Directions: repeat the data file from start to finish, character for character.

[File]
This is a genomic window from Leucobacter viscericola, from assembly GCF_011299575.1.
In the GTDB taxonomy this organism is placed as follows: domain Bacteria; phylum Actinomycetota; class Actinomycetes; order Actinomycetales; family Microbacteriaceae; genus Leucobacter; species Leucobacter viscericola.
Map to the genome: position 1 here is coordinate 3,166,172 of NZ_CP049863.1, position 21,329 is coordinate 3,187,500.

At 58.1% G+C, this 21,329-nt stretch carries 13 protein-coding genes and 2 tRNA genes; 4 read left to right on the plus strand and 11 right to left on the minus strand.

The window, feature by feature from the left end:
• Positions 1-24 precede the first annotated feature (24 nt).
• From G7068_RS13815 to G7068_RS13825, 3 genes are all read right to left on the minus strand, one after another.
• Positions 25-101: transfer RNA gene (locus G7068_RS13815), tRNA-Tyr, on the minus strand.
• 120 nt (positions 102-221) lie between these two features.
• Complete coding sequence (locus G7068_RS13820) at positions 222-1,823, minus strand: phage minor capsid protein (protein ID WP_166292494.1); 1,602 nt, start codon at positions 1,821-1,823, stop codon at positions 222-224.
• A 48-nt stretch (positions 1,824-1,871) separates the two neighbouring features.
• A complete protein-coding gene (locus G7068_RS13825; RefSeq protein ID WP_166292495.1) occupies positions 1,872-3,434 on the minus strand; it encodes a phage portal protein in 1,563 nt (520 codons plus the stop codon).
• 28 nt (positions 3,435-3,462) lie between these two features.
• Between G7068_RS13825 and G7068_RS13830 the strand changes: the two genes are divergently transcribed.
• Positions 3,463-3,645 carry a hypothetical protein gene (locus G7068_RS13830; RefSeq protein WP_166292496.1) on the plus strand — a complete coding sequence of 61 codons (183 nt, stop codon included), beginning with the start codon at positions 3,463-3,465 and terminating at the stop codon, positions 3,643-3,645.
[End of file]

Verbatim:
This is a genomic window from Leucobacter viscericola, from assembly GCF_011299575.1.
In the GTDB taxonomy this organism is placed as follows: domain Bacteria; phylum Actinomycetota; class Actinomycetes; order Actinomycetales; family Microbacteriaceae; genus Leucobacter; species Leucobacter viscericola.
Map to the genome: position 1 here is coordinate 3,166,172 of NZ_CP049863.1, position 21,329 is coordinate 3,187,500.

At 58.1% G+C, this 21,329-nt stretch carries 13 protein-coding genes and 2 tRNA genes; 4 read left to right on the plus strand and 11 right to left on the minus strand.

The window, feature by feature from the left end:
• Positions 1-24 precede the first annotated feature (24 nt).
• From G7068_RS13815 to G7068_RS13825, 3 genes are all read right to left on the minus strand, one after another.
• Positions 25-101: transfer RNA gene (locus G7068_RS13815), tRNA-Tyr, on the minus strand.
• 120 nt (positions 102-221) lie between these two features.
• Complete coding sequence (locus G7068_RS13820) at positions 222-1,823, minus strand: phage minor capsid protein (protein ID WP_166292494.1); 1,602 nt, start codon at positions 1,821-1,823, stop codon at positions 222-224.
• A 48-nt stretch (positions 1,824-1,871) separates the two neighbouring features.
• A complete protein-coding gene (locus G7068_RS13825; RefSeq protein ID WP_166292495.1) occupies positions 1,872-3,434 on the minus strand; it encodes a phage portal protein in 1,563 nt (520 codons plus the stop codon).
• 28 nt (positions 3,435-3,462) lie between these two features.
• Between G7068_RS13825 and G7068_RS13830 the strand changes: the two genes are divergently transcribed.
• Positions 3,463-3,645 carry a hypothetical protein gene (locus G7068_RS13830; RefSeq protein WP_166292496.1) on the plus strand — a complete coding sequence of 61 codons (183 nt, stop codon included), beginning with the start codon at positions 3,463-3,465 and terminating at the stop codon, positions 3,643-3,645.